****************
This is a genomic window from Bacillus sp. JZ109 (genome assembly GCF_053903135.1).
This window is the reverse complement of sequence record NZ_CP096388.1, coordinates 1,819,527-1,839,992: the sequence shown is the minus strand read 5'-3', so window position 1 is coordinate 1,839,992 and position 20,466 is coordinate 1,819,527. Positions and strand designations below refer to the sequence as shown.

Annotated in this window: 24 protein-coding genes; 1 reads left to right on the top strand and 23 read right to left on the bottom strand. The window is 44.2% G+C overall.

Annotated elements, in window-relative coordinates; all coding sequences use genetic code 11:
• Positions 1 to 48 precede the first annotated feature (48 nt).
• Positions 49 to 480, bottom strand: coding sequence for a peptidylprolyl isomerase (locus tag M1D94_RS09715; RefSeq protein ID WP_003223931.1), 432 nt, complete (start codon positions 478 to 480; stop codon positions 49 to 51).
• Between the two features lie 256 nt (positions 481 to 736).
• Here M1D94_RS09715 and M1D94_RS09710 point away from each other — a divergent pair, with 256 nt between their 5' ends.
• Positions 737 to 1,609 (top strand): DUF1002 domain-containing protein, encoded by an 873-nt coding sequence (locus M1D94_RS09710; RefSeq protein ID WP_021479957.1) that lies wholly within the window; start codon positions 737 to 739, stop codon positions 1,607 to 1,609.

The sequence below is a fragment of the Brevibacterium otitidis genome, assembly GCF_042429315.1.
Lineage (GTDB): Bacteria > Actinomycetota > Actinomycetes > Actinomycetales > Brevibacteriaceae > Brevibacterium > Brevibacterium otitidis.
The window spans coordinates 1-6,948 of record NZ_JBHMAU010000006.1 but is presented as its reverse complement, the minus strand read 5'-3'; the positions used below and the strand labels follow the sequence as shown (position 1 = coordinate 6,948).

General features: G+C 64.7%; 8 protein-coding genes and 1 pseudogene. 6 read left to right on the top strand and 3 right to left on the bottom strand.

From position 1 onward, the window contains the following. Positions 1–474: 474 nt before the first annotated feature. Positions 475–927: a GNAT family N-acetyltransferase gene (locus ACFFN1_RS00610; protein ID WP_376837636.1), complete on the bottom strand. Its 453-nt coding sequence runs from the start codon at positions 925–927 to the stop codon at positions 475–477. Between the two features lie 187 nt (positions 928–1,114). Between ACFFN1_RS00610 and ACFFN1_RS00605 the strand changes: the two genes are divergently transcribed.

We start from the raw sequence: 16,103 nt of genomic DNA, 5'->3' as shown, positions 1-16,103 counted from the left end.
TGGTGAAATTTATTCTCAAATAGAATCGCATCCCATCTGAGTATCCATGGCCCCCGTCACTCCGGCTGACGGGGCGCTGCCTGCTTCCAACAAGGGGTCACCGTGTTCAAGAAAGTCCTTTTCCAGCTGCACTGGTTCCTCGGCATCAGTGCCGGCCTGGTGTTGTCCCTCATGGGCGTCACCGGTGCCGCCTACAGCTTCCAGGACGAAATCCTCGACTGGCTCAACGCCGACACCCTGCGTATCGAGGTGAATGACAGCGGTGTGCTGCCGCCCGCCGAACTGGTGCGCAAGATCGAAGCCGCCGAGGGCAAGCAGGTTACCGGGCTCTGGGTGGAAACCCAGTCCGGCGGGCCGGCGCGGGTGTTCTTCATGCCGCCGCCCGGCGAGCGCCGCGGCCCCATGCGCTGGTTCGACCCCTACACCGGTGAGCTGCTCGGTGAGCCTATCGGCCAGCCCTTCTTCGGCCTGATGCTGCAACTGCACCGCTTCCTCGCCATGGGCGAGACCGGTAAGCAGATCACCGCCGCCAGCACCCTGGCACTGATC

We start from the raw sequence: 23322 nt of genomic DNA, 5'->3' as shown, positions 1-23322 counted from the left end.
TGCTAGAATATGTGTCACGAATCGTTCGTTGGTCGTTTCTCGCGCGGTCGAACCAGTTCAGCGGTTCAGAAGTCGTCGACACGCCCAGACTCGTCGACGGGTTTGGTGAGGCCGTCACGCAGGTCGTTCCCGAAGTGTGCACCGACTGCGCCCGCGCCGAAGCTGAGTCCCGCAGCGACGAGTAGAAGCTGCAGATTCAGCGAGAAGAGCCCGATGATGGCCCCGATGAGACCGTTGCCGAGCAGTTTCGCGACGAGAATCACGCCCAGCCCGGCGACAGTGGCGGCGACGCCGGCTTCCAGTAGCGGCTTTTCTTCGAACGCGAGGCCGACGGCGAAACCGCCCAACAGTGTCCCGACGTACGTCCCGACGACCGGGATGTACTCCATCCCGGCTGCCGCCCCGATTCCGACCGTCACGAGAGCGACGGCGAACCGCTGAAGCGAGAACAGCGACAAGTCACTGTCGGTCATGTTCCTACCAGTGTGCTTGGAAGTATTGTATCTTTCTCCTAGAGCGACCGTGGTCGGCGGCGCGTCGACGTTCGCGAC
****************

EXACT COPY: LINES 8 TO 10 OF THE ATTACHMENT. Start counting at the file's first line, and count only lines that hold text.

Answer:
• Here M1D94_RS09715 and M1D94_RS09710 point away from each other — a divergent pair, with 256 nt between their 5' ends.
• Positions 737 to 1,609 (top strand): DUF1002 domain-containing protein, encoded by an 873-nt coding sequence (locus M1D94_RS09710; RefSeq protein ID WP_021479957.1) that lies wholly within the window; start codon positions 737 to 739, stop codon positions 1,607 to 1,609.

The sequence below is a fragment of the Brevibacterium otitidis genome, assembly GCF_042429315.1.